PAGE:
Andy "Hirsh" Dlinn, left, SWPA Section leader, talks with John F. McManus, president of the John Birch Society, before the program of the SWPA John Birch Society Dinner in Green Tree on Thursday night.
By Dan Majors Pittsburgh Post-Gazette
John F. McManus, president of the John Birch Society, came to Pittsburgh on Thursday with a simple message for his membership: Know history and make history.
Addressing about 100 members at the Clarion Hotel in Green Tree, Mr. McManus hammered home the organization's 53-year-old mantra of limited government and personal freedom.
If it's a theme that sounds familiar, it might be because it's been in the news a lot lately under a different label: the tea party movement.
Mr. McManus smiled at the comparison.
"We're glad to see the tea party. It gets a lot of people off the couch," said Mr. McManus, 76, who has been a leader of the John Birch Society since 1991.
"But that action carries with it the responsibility of doing a lot more homework. Reading some books. A lot of people are looking for a quick fix. And there's no such thing."
The John Birch Society, since its founding, has promoted reading of its literature as the best way to enlighten others and advance its cause. It has expanded its message from books, magazines and pamphlets to DVDs and the Internet.
The society is opposed to economic intervention and wealth distribution. It calls for America to get out of the United Nations and wants to bring our troops home.
But it has always been a minority voice. And sometimes, because of stands it has taken, the Birchers have been seen as paranoid believers in radical conspiracy theories.
Again, Mr. McManus smiled.
"They're not conspiracy theories when they're facts," he said. "But is it radical to stand for the Constitution and the Ten Commandments? If it is, then, yeah, we're radical.
"We have an awful lot of blue-collar Ph.Ds. Truck drivers and handymen. These are people who didn't go to college. Some of them didn't even finish high school. But they're readers."
Thursday evening's event followed a day-long meeting of the society's executive committee at the hotel, where the leaders discussed strategy for the movement.
Last year, for example, the society co-sponsored the Conservative Political Action Committee, and it will do so again next year.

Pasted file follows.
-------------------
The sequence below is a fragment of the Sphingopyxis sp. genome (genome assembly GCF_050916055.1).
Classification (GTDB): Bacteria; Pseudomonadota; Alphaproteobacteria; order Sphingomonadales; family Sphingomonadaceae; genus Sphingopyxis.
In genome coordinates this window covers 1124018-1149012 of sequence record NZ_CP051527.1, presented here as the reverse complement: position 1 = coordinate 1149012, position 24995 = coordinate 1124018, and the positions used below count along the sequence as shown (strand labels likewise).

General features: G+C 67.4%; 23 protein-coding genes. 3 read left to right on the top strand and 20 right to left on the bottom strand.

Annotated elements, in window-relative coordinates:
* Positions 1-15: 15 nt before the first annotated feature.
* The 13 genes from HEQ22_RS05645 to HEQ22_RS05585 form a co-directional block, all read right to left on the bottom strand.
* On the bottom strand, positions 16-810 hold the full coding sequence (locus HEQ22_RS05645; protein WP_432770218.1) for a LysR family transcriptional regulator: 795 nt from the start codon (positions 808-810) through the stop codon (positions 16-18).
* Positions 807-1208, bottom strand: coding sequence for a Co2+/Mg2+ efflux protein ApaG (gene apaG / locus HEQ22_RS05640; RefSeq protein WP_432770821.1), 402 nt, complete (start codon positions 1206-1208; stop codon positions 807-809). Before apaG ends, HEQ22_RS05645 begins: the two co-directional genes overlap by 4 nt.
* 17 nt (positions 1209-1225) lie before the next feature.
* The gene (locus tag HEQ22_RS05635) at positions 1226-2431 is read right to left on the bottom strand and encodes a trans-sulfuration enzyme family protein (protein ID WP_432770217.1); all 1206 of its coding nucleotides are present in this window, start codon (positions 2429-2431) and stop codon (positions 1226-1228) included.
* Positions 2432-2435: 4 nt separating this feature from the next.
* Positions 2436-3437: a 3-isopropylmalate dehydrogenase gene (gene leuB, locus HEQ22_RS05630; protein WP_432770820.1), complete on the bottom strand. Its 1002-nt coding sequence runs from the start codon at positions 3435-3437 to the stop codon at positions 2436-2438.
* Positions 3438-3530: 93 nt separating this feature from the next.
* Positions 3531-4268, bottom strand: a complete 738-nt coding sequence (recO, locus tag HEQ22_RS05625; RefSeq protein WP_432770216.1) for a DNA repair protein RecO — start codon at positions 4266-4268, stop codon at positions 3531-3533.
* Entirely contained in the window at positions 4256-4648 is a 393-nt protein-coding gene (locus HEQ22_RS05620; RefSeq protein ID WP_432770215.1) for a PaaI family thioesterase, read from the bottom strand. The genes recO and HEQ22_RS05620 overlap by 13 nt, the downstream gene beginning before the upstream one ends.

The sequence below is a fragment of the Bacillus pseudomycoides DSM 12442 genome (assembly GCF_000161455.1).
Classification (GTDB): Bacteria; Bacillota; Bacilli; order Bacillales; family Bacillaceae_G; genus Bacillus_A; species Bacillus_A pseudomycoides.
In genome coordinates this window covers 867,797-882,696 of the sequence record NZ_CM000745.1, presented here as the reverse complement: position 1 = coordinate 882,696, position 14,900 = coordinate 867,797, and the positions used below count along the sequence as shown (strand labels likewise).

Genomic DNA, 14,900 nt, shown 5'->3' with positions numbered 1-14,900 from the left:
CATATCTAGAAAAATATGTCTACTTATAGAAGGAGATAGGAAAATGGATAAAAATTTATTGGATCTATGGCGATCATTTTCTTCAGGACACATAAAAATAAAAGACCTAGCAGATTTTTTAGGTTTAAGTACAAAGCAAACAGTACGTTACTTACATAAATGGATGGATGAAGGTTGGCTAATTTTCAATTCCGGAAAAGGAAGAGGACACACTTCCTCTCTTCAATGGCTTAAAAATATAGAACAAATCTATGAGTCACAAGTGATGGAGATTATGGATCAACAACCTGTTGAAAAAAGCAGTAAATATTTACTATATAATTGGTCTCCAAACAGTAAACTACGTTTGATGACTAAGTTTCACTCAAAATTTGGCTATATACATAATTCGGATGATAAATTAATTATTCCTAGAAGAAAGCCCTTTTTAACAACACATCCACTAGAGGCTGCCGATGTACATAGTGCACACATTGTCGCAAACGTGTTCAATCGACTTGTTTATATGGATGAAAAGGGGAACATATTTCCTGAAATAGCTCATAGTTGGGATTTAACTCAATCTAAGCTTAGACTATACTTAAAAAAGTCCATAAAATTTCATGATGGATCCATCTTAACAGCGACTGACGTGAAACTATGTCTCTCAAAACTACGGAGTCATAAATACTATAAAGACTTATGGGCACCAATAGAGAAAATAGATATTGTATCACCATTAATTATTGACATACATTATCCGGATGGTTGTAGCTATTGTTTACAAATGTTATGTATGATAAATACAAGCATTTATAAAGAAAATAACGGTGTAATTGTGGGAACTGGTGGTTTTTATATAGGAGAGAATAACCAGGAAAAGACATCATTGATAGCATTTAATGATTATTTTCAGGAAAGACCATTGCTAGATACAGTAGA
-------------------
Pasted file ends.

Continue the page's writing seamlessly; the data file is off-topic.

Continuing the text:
Clark Curry, an executive committee member from Oklahoma, said the society also is launching a program of hand-delivering packets of information to state legislators across the country.
The packets include writings on the proper role of government, states rights, the foundations of law and the story of Davy Crockett.
"You need to know exactly what you believe regarding these foundational truths on government, and you need to be able to express it to others," Mr. Curry told the members. "The John Birch Society is not political, we're educational.
"One of the wonderful things, I think, about the tea party movement is that people were sitting there and they started thinking, 'We may lose this country. I can do something.' Fortunately, the John Birch Society has been there providing the tools and ammunition to bring these newbies into the movement."
Jim Barr, 58, of West View, said he joined the society about four years ago.
"I think they're telling us the truth. Nobody else is," he said. "I'm not used to hearing the truth, from either political party. And when you get the truth, you just absorb it and try to get as much of it as you can."
Mr. McManus acknowledged that he often encounters the question: Are you guys still around?
"We run into that. It's painful to hear it," he said. "We don't get press coverage from the big newspapers or the television networks. They blast us as screwballs, crazies, conspiracy theorists. All that kind of stuff.
"But the Birch Society is better known this year than it was three or four or five years ago. It's because of our rising influence and our use of the Internet. And having Obama in the White House didn't hurt.
"We don't go around thumping our chest. We just keep at it."
Still, he said, it wouldn't hurt to have an opportunity to spread their message to a wider audience.
"We experienced out greatest growth when we were being attacked the most, in the 1960s," he said. "We sometimes sit around and ask ourselves, what can we do to get attacked?"